Here are the 2005 results so you can have something to compare it to.

1. What is your gender?
 Female  66.3%   556 
 Male  33.5%   281 
 0.2%   2 
answered question   839 
skipped question   0 

Women are definitely better represented in the blogopshere than they were last time, but men still are more likely to blog in proportion to their representation in the general population of librarians.

2. What is your age?
 Under 24  2.0%   17 
 24 to 30  23.6%   198 
 31 to 40  37.7%   316 
 41 to 50  19.2%   161 
 51 to 60  14.9%   125 
 Over 60  2.6%   22 
answered question   839 
skipped question   0 

The percentage of folks in the 40-60 range definitely went up since 2005, which means that the blogosphere is definitely getting more diverse in terms of age. That’s something I’m definitely glad to see.

3. Where do you live?
 Northeastern United States  17.4%   146 
 Southeastern United States  12.8%   107 
 Southwestern United States  6.9%   58 
 California  6.7%   56 
 Northwestern United States  4.5%   38 
 Midwestern United States  20.4%   171 
 Mountain States  2.5%   21 
 Non-Continental United States  0.1%   1 
 Puerto Rico  1%   8 
Caribbean and Bahamas  0.2%   2 
 Eastern Canada  2.2%   18 
 Western Canada  1.9%   16 
 Middle of Canada  2.4%   20 
 Mexico and Central America  0.2%   2 
 Australia  4.7%   39 
New Zealand  0.7%   6 
 South America  0.7%   6 
 Western Europe and UK  11%   93
 Eastern Europe  1.0%   8 
 Asia  1.2%   10 
India  0.1%   1 
 Africa  0.2%   2 
view comment Other (please specify)
 1.1%   10 
answered question   839 
skipped question   0 

I added in some of the "other" answers that I really should have put in as options (sorry toNew Zealand and Puerto Rico in particular) and a few (like "San Francisco" and "France") that easily fit under my original choices. The rest you can see by clicking on the link by "Other". The Midwest is still grealy overrepresented here as it was in 2005 (though it was 25% then!). Anyone care to hazard a guess as to why that is? The numbers are definitely up outside of North America, though that could easily be attributable to the fact that they may not have heard about the survey last time around.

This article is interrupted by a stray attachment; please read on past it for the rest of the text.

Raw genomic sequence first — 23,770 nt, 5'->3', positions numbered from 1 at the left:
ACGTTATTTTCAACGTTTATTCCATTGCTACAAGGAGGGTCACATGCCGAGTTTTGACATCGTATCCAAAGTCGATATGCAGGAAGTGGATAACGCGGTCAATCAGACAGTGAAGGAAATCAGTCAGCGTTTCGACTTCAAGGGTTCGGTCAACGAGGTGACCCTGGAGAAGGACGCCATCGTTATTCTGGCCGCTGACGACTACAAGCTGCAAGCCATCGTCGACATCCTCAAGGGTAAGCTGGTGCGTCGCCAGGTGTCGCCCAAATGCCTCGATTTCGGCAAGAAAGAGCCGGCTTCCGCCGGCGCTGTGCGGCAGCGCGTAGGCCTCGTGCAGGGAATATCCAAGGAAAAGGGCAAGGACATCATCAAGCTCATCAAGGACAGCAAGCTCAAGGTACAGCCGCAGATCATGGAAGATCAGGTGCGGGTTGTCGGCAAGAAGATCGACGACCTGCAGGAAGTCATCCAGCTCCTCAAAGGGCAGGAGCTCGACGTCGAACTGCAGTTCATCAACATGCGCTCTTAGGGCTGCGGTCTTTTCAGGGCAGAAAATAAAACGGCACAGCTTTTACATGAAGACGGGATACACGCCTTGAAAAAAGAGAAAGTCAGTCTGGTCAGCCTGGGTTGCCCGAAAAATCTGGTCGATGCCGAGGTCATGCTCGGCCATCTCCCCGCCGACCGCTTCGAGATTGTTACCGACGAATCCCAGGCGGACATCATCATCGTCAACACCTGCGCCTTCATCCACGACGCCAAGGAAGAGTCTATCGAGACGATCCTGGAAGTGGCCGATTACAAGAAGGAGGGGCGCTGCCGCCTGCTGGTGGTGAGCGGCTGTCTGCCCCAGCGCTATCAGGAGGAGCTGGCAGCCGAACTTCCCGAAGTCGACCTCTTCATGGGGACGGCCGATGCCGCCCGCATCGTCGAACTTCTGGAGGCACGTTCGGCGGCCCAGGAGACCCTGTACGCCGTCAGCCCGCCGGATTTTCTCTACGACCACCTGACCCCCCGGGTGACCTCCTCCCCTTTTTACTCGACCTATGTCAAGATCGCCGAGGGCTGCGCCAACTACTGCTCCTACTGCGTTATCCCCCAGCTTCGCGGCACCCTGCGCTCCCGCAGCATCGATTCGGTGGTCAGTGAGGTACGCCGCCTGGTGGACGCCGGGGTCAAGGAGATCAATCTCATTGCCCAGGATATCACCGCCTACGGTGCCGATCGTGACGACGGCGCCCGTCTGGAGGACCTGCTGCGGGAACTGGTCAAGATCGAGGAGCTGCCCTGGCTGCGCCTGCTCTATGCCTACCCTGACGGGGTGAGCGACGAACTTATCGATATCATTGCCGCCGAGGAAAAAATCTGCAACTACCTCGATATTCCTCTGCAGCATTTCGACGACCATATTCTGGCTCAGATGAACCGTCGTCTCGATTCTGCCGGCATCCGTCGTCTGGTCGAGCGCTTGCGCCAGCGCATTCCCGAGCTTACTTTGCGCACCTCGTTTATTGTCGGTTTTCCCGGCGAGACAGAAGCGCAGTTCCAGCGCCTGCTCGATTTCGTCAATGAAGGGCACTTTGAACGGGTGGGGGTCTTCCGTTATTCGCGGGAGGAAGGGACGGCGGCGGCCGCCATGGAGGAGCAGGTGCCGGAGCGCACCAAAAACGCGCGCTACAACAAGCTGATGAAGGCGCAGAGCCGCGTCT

4. What sort of area do you live in?
 Large Urban Area  35.9%   299 
 Smaller Urban Area  26.0%   217 
 Suburban Area Near a Big City  18.7%   156 
 Suburban Area Not Near a Big City  6.4%   53 
 Rural Area  12.0%   100 
view comment Other (please specify)
 1.1%   9 
answered question   834 
skipped question   5 

I’m very happy to see that rural librarians are making a very respectable showing! It’s not exactly surprising that that vast majority of bloggers live in cities.

5. Do you have an MLS, MLIS, MSIS, etc.?
 Yes  71.5%   600 
 No  15.3%   128 
 Am in the process of earning it  13.2%   111 
answered question   839 
skipped question   0 

The numbers haven’t changed too much for those blogging with and without a Masters in Library/Information Science, but there are definitely a good deal more people in library school who are blogging (they were only 8.6% of the population in 2005). That’s great news!

6. Do you have any other advanced degrees (check all that apply)?
 Masters in History  2.7%   18 
 Masters in English  4.3%   29 
 Masters in Education  4.7%   32 
 Masters in Social Work/Counseling/Psychology/etc.  1.3%   9 
 Masters in Computer Science  1.5%   10 
 MBA or MPA  1.8%   12 
 Other Masters  12.1%   82 
 Doctorate in Library Science  1.5%   10 
 Juris Doctorate  1.8%   12 
 Other Doctorate  1.8%   12 
 No other advanced degrees  62.2%   421 
view comment Other (please specify)
 8.9%   60 
answered question   677 
skipped question  162